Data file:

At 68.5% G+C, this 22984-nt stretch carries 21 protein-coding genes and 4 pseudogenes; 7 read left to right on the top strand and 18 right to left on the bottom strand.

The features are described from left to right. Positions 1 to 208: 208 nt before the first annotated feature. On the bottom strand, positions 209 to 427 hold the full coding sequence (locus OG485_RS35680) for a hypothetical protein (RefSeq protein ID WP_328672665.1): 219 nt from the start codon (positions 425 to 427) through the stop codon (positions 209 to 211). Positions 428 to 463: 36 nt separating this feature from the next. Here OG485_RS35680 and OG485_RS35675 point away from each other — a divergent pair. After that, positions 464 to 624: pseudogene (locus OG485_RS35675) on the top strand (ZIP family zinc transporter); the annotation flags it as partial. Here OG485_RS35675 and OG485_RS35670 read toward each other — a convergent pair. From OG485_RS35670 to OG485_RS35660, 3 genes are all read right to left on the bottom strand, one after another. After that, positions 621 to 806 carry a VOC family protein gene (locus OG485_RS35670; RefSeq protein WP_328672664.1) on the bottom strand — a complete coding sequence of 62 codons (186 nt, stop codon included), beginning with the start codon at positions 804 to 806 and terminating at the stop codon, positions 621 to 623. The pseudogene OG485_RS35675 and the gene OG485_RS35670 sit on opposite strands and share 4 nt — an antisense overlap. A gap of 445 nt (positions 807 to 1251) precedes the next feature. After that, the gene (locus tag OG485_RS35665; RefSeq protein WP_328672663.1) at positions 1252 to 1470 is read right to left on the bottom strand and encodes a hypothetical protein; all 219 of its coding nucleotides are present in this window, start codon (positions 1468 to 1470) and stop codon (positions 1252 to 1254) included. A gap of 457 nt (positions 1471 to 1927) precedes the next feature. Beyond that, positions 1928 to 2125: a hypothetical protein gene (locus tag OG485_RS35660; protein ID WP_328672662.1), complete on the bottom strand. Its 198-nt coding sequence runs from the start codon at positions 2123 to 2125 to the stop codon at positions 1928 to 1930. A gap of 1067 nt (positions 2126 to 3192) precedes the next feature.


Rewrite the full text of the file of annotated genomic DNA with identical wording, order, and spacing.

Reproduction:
At 68.5% G+C, this 22984-nt stretch carries 21 protein-coding genes and 4 pseudogenes; 7 read left to right on the top strand and 18 right to left on the bottom strand.

The features are described from left to right. Positions 1 to 208: 208 nt before the first annotated feature. On the bottom strand, positions 209 to 427 hold the full coding sequence (locus OG485_RS35680) for a hypothetical protein (RefSeq protein ID WP_328672665.1): 219 nt from the start codon (positions 425 to 427) through the stop codon (positions 209 to 211). Positions 428 to 463: 36 nt separating this feature from the next. Here OG485_RS35680 and OG485_RS35675 point away from each other — a divergent pair. After that, positions 464 to 624: pseudogene (locus OG485_RS35675) on the top strand (ZIP family zinc transporter); the annotation flags it as partial. Here OG485_RS35675 and OG485_RS35670 read toward each other — a convergent pair. From OG485_RS35670 to OG485_RS35660, 3 genes are all read right to left on the bottom strand, one after another. After that, positions 621 to 806 carry a VOC family protein gene (locus OG485_RS35670; RefSeq protein WP_328672664.1) on the bottom strand — a complete coding sequence of 62 codons (186 nt, stop codon included), beginning with the start codon at positions 804 to 806 and terminating at the stop codon, positions 621 to 623. The pseudogene OG485_RS35675 and the gene OG485_RS35670 sit on opposite strands and share 4 nt — an antisense overlap. A gap of 445 nt (positions 807 to 1251) precedes the next feature. After that, the gene (locus tag OG485_RS35665; RefSeq protein WP_328672663.1) at positions 1252 to 1470 is read right to left on the bottom strand and encodes a hypothetical protein; all 219 of its coding nucleotides are present in this window, start codon (positions 1468 to 1470) and stop codon (positions 1252 to 1254) included. A gap of 457 nt (positions 1471 to 1927) precedes the next feature. Beyond that, positions 1928 to 2125: a hypothetical protein gene (locus tag OG485_RS35660; protein ID WP_328672662.1), complete on the bottom strand. Its 198-nt coding sequence runs from the start codon at positions 2123 to 2125 to the stop codon at positions 1928 to 1930. A gap of 1067 nt (positions 2126 to 3192) precedes the next feature.